The Royals ace deserved World Series MVP after starting and completing two victories against the Cardinals, allowing just one run and one walk, while striking out ten batters. But he struggled in the ALCS, allowing five runs in 7 1⁄3 innings in his two starts. Meanwhile, Hall of Fame third baseman George Brett won ALCS MVP and his .859 OPS was tops in the World Series among Kansas City’s starting lineup. The top Cardinals candidate was probably John Tudor, a valid Cy Young candidate in a universe without Dwight Gooden, who had a 2.93 postseason ERA, as NLCS MVP Ozzie Smith had a downright awful World Series OPS of .309, courtesy of just two hits in seven games.
World Series MVP: Frank Viola
Playoff MVP: Tony Pena
Viola started three World Series games for the Twins, winning two of them, and won MVP despite a relatively pedestrian 3.72 ERA. But his 5.25 ALCS ERA probably disqualifies him from the playoffs-wide award. ALCS MVP Gary Gaetti had a decent World Series, OPSing .852, but in this case, I’m giving the award to Cardinals catcher Tony Pena in a losing effort. He posted an identical .935 OPS in the NLCS and World Series (the NLCS MVP went to Jeffrey Leonard, deservedly, in a losing effort for the Giants), tops for the Cardinals in both rounds among starters, and unlike the future Cardinal Gaetti, played a premium defensive position.
World Series MVP: Manny Ramirez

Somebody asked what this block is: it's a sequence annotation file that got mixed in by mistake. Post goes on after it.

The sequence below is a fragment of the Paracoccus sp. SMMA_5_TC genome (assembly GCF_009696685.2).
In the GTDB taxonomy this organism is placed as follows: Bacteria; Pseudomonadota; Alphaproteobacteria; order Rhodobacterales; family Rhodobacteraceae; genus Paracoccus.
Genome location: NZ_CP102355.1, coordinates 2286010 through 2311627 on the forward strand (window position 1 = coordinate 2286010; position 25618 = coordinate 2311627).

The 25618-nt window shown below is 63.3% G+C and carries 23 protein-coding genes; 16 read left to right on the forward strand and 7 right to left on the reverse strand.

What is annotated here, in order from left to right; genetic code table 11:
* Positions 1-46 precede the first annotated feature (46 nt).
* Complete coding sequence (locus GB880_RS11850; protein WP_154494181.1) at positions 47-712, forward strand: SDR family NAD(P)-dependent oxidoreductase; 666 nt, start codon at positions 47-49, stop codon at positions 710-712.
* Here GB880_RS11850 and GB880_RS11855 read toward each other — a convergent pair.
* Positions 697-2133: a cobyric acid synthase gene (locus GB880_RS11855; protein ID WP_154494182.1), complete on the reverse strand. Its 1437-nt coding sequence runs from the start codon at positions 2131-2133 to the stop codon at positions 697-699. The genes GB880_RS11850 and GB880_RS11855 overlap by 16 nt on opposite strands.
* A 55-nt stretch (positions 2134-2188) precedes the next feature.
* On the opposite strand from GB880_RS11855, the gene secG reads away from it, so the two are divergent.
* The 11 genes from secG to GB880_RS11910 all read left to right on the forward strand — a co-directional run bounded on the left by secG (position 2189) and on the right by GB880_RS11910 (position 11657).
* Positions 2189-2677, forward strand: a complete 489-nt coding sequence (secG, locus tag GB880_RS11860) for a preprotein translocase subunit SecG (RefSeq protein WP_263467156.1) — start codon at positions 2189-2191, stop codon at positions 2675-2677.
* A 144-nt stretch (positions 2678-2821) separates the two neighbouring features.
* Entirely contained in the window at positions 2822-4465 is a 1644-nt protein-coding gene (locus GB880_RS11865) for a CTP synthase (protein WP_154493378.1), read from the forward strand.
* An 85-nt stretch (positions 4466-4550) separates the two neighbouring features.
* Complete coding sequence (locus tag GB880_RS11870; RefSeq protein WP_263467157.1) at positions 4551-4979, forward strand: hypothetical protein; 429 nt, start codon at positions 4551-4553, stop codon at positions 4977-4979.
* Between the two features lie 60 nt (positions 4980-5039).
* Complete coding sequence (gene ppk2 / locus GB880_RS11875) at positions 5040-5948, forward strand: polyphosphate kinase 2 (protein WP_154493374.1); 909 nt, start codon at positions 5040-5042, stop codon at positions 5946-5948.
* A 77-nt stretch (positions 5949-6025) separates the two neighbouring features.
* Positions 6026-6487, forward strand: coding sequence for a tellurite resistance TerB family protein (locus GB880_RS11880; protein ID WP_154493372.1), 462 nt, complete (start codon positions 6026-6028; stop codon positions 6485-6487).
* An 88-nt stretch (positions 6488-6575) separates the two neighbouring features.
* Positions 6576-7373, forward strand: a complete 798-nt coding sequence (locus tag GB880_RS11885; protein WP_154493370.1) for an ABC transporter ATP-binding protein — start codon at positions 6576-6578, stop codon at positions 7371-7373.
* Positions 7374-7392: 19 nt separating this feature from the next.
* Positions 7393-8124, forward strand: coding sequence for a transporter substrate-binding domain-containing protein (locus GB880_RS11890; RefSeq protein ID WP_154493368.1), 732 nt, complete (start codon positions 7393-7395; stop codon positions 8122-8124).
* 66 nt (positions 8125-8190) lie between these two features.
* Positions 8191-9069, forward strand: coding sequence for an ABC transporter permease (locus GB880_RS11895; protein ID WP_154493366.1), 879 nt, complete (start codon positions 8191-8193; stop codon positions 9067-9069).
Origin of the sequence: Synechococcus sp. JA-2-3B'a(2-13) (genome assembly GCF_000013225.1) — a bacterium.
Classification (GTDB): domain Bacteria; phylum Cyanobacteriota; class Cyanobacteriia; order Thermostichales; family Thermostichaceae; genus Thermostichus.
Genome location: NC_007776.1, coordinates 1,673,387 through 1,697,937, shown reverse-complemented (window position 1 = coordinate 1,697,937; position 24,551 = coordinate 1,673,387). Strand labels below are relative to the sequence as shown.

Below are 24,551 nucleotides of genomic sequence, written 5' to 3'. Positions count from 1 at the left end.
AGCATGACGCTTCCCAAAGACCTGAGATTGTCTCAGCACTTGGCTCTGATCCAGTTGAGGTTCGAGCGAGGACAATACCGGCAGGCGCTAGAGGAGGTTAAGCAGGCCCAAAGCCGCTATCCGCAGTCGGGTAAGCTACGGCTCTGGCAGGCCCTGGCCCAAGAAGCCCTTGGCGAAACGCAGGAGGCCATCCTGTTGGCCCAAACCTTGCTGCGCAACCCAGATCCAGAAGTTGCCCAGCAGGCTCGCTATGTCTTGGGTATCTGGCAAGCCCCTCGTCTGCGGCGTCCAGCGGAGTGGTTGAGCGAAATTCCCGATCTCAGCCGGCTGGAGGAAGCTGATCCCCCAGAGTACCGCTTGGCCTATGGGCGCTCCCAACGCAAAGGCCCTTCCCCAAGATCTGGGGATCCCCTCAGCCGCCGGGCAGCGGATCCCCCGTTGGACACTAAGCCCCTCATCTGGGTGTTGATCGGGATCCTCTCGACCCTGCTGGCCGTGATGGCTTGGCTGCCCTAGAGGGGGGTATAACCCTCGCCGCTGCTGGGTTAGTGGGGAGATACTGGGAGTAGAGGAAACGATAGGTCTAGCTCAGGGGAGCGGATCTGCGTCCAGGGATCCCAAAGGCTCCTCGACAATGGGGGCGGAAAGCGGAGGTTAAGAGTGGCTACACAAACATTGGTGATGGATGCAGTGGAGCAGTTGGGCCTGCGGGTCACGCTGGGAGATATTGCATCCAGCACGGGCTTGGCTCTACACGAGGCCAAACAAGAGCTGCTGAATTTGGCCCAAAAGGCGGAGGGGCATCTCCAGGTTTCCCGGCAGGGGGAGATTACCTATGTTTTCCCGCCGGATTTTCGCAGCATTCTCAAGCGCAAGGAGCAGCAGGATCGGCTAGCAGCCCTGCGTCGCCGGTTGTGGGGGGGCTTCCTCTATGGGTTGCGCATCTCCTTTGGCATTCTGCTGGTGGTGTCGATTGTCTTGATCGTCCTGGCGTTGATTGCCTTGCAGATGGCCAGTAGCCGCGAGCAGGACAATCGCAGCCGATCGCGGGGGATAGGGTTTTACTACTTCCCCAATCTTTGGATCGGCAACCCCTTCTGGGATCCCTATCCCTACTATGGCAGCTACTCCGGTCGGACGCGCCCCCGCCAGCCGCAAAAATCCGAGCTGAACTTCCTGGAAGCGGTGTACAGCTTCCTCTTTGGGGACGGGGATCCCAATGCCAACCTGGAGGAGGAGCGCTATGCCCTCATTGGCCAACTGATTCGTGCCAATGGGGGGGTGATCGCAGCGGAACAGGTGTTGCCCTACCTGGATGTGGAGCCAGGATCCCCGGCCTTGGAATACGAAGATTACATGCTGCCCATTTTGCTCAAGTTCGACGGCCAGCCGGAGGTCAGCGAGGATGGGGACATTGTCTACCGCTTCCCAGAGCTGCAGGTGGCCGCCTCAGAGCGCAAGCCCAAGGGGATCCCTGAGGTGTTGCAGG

Playoff MVP: David Ortiz
Ramirez was only marginally better than Ortiz in the curse-breaking Boston Red Sox World Series win (Mark Bellhorn and Bill Mueller both had higher OPSes while playing in all four games, but that’s more trivia than a serious indictment of giving the award to Manny Ramirez), and Ortiz was undoubtedly the best offensive player for the Red Sox during the postseason. His 1.086 World Series OPS was his worst of the run, following a 1.199 in his ALCS MVP-winning series and a 1.688 in the ALDS.
As far as Cardinals are concerned, Larry Walker had the only World Series worthy of comparison to Ortiz’s production, but it required an exceptional playoff run to surpass Big Papi. NLCS MVP Albert Pujols had a better World Series than you may remember, but even so, I’ll defer to the ring-holder.
World Series MVP: David Eckstein
Playoff MVP: Yadier Molina
Molina had a very good World Series, and could have laid claim to winning MVP of that had Scott Rolen not been even better (wait, who won the World Series MVP? Wait, really? Okay then). But Molina also had a valid case for NLCS MVP, won by Jeff Suppan in an effort I won’t get too upset being rewarded with the actual hardware, leading starters in OPS while authoring one of the most exciting moments in Cardinals postseason history. Solid cases can also be made for Albert Pujols, who lacked a 2004 NLCS level series but was consistent throughout, and Jeff Weaver, who had a 2.43 ERA and was good in each round of the playoffs.